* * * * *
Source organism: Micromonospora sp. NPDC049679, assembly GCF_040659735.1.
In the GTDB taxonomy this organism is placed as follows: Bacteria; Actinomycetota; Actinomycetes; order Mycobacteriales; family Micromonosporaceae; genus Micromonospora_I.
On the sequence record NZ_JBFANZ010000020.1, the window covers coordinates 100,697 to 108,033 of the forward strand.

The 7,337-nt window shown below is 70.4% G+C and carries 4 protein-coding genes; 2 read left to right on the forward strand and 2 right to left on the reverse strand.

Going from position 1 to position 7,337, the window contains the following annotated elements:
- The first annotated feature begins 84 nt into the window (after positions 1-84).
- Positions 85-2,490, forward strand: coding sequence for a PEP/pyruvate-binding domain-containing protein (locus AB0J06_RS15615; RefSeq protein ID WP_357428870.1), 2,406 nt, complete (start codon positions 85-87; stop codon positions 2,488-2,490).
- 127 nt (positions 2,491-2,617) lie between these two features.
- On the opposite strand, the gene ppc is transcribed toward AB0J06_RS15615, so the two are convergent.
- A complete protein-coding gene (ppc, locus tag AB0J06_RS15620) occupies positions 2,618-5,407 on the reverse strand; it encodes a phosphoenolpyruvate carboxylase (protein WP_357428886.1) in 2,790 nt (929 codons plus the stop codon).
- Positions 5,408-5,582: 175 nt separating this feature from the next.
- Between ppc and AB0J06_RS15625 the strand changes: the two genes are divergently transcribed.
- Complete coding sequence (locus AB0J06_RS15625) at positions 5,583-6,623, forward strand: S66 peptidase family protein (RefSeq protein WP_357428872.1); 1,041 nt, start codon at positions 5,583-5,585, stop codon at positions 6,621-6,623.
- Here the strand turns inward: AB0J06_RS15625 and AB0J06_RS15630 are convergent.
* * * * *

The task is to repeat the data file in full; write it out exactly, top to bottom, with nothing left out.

Source organism: Micromonospora sp. NPDC049679, assembly GCF_040659735.1.
In the GTDB taxonomy this organism is placed as follows: Bacteria; Actinomycetota; Actinomycetes; order Mycobacteriales; family Micromonosporaceae; genus Micromonospora_I.
On the sequence record NZ_JBFANZ010000020.1, the window covers coordinates 100,697 to 108,033 of the forward strand.

The 7,337-nt window shown below is 70.4% G+C and carries 4 protein-coding genes; 2 read left to right on the forward strand and 2 right to left on the reverse strand.

Going from position 1 to position 7,337, the window contains the following annotated elements:
- The first annotated feature begins 84 nt into the window (after positions 1-84).
- Positions 85-2,490, forward strand: coding sequence for a PEP/pyruvate-binding domain-containing protein (locus AB0J06_RS15615; RefSeq protein ID WP_357428870.1), 2,406 nt, complete (start codon positions 85-87; stop codon positions 2,488-2,490).
- 127 nt (positions 2,491-2,617) lie between these two features.
- On the opposite strand, the gene ppc is transcribed toward AB0J06_RS15615, so the two are convergent.
- A complete protein-coding gene (ppc, locus tag AB0J06_RS15620) occupies positions 2,618-5,407 on the reverse strand; it encodes a phosphoenolpyruvate carboxylase (protein WP_357428886.1) in 2,790 nt (929 codons plus the stop codon).
- Positions 5,408-5,582: 175 nt separating this feature from the next.
- Between ppc and AB0J06_RS15625 the strand changes: the two genes are divergently transcribed.
- Complete coding sequence (locus AB0J06_RS15625) at positions 5,583-6,623, forward strand: S66 peptidase family protein (RefSeq protein WP_357428872.1); 1,041 nt, start codon at positions 5,583-5,585, stop codon at positions 6,621-6,623.
- Here the strand turns inward: AB0J06_RS15625 and AB0J06_RS15630 are convergent.